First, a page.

We are just over a week and a half into the launch of Apple TV+ and it’s safe to say the tech company’s streaming service hasn’t had the best debut. With barely any content debuting on its November 1 launch date, and mostly negative reviews for the series that did premiere, Apple TV+ has yet to excite audiences enough to become more than just a blip on streaming radar. And not even two weeks into its launch, there’s already been one casualty.

According to THR, Apple TV+ executive Kim Rozenfeld is, uh, “leaving” his position as the head of current scripted programming and documentary and unscripted content for the tech company. He is set to be replaced, at least for now, by Matt Cherniss, who currently is the man responsible for overseeing the development of scripted series for Apple TV+.

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Rozenfeld formerly worked over at Sony Pictures TV and was one of the first people hired to help develop and launch Apple’s streaming platform. But don’t cry for Rozenfeld just yet, as the executive turned this departure into a positive, as he signed a production deal with Apple. We’re sure this has nothing to do with the tepid launch and bad reviews, and instead, has to do with the executive just wanting to get into producing again. Yep. Uh-huh.

As mentioned, Apple TV+ launched on November 1 and was supposed to be a major force in the Streaming Wars. The tech giant was banking on the star power of folks like Jennifer Aniston, Steve Carell, Reese Witherspoon, Jason Momoa, and Hailee Steinfeld to create the buzz to help sell subscriptions to its $4.99 per month service. However, those series, as well as “For All Mankind” met lukewarm-to-bad reviews and the discussion surrounding the platform changed from what the service has to offer to what Apple TV+ lacks — namely a decent library of titles.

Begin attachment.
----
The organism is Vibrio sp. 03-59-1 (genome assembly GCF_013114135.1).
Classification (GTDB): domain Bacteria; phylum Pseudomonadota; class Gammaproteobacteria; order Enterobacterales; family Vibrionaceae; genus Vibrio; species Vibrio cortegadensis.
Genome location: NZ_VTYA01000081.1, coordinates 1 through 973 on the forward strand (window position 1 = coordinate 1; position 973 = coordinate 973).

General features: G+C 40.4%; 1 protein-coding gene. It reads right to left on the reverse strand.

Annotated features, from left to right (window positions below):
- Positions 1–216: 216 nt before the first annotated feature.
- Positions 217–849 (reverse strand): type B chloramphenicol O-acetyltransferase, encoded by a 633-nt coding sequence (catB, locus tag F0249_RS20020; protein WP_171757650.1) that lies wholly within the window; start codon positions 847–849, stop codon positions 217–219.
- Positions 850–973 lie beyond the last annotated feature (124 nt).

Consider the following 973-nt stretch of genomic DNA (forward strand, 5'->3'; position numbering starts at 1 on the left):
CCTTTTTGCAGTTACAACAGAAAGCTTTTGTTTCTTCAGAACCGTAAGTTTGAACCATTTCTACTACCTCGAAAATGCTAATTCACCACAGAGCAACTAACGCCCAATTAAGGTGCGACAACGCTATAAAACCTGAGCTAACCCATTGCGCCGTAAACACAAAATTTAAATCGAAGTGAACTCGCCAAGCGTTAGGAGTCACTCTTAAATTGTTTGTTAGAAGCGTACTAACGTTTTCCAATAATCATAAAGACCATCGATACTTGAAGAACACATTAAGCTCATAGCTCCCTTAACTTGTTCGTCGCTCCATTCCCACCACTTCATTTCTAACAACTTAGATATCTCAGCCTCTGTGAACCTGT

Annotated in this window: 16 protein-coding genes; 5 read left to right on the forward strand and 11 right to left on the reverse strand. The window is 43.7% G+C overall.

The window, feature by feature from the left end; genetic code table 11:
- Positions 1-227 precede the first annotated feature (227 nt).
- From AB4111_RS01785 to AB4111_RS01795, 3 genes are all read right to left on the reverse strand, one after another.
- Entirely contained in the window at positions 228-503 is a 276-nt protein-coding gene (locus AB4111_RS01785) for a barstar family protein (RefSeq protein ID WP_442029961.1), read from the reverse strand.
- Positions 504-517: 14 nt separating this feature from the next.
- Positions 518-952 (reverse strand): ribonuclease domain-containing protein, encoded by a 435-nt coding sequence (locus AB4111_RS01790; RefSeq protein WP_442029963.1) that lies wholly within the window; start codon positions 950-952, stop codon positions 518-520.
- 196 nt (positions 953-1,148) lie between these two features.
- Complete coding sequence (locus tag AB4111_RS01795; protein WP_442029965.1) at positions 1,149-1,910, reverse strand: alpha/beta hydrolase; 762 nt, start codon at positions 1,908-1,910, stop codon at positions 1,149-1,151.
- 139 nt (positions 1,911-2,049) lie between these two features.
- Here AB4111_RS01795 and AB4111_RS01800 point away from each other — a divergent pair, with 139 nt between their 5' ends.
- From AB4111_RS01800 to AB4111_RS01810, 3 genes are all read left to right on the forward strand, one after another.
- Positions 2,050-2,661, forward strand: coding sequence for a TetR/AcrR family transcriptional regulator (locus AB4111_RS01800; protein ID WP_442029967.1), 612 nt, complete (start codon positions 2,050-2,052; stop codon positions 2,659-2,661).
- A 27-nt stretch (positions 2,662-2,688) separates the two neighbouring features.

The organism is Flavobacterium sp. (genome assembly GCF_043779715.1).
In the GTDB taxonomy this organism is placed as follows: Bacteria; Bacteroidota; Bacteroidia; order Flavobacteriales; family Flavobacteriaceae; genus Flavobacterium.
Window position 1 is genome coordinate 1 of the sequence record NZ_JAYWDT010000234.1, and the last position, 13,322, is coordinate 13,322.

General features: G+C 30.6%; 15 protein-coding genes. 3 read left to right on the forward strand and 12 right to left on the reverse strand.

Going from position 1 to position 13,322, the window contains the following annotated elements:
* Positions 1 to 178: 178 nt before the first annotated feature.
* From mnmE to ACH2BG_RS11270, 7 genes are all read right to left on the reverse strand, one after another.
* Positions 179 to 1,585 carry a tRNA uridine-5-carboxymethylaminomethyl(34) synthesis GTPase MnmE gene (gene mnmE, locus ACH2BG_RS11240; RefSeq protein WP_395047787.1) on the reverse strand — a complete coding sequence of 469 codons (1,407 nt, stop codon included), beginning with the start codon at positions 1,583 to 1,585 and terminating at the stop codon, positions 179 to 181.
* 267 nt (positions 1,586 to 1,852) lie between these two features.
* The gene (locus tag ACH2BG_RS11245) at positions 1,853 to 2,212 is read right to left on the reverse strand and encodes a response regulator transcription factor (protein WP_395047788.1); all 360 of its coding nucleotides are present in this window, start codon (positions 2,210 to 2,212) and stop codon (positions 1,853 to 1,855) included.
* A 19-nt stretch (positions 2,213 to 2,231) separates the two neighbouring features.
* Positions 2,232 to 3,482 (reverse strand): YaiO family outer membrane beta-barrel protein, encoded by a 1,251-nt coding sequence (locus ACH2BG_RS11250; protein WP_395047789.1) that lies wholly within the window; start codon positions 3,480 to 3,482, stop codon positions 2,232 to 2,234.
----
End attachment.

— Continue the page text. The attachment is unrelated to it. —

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Unlike its competitors, Apple doesn’t have a ton of series and movies in a library that it can share with its paying subscribers. Instead, the service is more like Amazon Prime, where the platform is flooded with options to pay/rent movies and TV series (in addition to your subscription fee) and watch stuff from other providers, such as Netflix, HBO, etc… In other words, the service looks crowded, but all your $4.99 per month covers is the less than a dozen series and programs that are currently available.

But let’s not count Apple out just yet. The tech company has more money than anyone else and can easily rebound. However, this executive shuffle is not a good look for the company.